“Medical Care for Dependent Children: Manslaughter Liability of the Christian Scientist”
Trescher, Robert L. and Thomas N. O’Neill. “Medical Care for Dependent Children: Manslaughter Liability of the Christian Scientist.” University of Pennsylvania Law Review 109, no. 22 (1960): 203–17.
Reading this article now in the decade of the 2020s gives a decidedly anachronistic perspective on the ongoing debate over the legal and moral issues related to the medical care of dependent children whose parents practice spiritual healing based on the teachings of Christian Science. The value of the article now lies in its historical evidence of the evolution of the debate. Trescher’s and O’Neill’s basic argument was that while the gradual judicial, legislative, and social acceptance of the development and spread of Christian Science (in the 1950s) was growing, a major question had not yet been resolved. Had the “healing effects of prayer been so far accepted that a death resulting from failure to secure medical aid because of that religious conviction … constitute involuntary manslaughter” (204)? Trescher and O’Neill concluded: “With the possible exception of cases involving contagious diseases, a parent’s decision to forego [sic] medical remedies and to employ spiritual means of healing—where that decision is based on a sincere belief in a religious tenet of a denomination whose beliefs and practices have been determined both legislatively and judicially to be lawful and not injurious to the community—will no longer subject him to criminal penalty if the healing be unsuccessful” (217).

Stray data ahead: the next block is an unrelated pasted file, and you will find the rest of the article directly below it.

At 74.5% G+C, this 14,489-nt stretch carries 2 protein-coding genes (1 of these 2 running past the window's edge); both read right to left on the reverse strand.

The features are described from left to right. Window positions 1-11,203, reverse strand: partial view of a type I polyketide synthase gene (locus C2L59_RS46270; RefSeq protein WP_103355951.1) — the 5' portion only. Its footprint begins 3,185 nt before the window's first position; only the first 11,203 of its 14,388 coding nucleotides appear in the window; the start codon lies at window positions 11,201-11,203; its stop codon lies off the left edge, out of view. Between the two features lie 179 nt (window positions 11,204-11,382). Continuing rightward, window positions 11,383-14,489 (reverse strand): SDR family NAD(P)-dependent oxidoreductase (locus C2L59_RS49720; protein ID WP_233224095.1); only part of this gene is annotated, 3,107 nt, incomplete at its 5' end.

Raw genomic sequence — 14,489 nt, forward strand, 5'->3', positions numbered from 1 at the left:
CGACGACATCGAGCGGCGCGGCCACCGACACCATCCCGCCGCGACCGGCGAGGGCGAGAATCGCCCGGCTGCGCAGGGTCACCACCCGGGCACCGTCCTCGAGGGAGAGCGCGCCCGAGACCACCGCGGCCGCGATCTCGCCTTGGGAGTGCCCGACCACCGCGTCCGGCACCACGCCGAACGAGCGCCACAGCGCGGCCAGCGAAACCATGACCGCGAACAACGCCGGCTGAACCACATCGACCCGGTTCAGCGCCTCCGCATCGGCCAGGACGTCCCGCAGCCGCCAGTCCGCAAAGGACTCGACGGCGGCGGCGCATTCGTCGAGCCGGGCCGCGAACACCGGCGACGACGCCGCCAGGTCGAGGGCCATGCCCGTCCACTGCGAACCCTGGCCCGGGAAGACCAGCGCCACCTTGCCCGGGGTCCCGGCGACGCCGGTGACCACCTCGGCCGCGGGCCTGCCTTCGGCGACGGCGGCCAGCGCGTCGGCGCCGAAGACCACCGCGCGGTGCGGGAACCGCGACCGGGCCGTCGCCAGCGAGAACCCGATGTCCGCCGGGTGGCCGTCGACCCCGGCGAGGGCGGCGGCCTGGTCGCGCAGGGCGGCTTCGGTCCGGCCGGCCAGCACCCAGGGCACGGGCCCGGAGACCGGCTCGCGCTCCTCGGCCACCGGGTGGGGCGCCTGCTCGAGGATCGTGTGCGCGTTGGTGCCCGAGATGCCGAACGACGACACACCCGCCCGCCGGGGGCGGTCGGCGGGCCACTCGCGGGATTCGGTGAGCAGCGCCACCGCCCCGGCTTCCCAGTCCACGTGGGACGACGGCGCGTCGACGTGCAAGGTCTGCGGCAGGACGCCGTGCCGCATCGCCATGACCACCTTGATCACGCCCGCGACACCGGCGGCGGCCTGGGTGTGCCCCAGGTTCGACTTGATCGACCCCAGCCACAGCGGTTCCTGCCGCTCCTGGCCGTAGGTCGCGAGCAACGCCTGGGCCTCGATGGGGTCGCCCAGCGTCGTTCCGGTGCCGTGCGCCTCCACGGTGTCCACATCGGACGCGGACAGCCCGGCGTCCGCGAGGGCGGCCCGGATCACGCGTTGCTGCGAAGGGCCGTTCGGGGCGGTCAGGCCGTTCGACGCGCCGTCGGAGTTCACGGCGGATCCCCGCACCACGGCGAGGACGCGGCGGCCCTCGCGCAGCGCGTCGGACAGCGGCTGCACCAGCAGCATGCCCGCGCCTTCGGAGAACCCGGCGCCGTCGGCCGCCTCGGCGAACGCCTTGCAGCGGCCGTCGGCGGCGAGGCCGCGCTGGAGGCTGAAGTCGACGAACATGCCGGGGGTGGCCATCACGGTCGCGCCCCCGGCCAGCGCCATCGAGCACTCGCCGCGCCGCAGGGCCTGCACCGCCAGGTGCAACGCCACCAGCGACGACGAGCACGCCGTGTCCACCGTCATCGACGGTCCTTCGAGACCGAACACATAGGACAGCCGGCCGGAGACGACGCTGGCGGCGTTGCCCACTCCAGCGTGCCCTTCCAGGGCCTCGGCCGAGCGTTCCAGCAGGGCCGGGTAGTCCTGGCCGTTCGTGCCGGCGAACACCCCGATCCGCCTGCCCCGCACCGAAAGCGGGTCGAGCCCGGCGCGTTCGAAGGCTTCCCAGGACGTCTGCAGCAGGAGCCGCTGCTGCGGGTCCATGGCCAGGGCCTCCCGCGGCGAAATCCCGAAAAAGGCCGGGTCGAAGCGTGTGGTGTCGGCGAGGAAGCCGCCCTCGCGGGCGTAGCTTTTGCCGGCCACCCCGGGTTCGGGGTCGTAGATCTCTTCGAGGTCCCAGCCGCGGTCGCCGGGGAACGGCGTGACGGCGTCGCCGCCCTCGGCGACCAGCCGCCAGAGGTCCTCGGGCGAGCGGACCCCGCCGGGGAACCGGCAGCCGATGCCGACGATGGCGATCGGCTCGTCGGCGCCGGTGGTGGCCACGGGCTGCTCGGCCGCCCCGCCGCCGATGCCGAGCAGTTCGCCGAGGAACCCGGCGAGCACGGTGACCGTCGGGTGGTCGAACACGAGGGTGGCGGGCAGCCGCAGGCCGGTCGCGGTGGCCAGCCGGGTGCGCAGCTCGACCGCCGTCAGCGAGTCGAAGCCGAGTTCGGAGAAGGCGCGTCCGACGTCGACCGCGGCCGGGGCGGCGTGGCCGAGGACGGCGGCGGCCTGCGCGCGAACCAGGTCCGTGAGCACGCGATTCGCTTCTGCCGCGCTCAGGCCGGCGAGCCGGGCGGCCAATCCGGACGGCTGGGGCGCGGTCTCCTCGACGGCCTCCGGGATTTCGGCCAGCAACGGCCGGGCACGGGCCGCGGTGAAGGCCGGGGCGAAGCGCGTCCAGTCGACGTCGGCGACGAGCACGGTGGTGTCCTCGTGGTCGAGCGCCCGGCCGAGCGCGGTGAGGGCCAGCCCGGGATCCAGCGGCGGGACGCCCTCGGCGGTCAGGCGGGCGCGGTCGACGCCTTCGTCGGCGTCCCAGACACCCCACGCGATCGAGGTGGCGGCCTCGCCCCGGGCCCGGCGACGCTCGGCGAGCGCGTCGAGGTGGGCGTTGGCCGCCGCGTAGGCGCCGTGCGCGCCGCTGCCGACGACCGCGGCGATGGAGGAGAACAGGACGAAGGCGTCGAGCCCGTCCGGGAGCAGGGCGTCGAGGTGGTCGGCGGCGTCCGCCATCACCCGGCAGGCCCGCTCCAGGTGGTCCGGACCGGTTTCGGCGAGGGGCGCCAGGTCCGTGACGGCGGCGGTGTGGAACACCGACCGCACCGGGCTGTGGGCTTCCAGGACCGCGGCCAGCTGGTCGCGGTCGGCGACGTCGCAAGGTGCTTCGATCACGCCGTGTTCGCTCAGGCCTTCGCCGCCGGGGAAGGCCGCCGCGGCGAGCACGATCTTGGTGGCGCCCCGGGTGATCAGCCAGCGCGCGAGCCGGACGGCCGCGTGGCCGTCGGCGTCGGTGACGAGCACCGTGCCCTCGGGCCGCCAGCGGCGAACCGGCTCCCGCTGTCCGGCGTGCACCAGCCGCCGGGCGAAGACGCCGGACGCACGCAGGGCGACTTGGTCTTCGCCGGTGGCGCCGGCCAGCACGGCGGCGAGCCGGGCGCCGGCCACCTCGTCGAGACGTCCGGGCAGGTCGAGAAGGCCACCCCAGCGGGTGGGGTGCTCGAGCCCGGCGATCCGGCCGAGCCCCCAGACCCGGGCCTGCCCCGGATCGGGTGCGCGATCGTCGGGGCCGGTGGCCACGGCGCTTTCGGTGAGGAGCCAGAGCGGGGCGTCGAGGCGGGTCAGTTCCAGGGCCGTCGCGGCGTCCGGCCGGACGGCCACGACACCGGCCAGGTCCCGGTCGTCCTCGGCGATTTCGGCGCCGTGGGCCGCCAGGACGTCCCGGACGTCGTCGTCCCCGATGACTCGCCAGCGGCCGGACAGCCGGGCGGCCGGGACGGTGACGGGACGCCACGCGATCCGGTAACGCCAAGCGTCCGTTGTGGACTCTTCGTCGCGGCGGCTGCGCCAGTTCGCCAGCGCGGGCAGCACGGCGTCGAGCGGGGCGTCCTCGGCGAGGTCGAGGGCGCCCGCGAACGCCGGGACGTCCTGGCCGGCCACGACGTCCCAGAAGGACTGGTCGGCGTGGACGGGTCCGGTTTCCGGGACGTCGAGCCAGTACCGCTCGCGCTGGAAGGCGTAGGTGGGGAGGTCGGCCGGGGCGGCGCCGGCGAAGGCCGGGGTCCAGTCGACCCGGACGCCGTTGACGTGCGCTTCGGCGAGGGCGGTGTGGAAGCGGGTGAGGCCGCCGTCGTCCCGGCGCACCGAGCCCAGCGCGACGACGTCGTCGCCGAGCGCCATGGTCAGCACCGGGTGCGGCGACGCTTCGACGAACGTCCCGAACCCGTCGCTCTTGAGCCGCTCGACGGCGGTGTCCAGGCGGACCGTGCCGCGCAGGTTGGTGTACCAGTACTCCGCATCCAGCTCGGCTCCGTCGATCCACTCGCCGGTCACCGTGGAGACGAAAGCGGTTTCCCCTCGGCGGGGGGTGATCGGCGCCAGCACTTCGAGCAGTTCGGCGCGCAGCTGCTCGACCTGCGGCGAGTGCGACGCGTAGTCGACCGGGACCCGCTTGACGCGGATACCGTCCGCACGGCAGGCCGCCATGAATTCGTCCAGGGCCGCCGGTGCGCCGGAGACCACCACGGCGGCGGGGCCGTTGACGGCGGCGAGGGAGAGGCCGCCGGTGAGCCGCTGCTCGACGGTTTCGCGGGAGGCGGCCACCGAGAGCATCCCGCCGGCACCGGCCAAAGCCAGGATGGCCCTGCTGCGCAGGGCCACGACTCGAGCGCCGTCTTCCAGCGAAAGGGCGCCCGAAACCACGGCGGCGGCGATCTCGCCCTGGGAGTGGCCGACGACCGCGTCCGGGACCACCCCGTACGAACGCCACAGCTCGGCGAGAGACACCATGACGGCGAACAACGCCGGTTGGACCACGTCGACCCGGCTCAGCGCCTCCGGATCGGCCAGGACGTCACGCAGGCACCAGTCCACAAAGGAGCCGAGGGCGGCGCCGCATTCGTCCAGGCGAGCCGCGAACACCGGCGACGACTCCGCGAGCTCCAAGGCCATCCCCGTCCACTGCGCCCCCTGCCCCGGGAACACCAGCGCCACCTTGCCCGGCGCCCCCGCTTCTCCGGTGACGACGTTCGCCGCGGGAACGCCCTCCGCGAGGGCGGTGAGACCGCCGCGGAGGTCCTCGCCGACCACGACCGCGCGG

Print ISSN: 0041-9907
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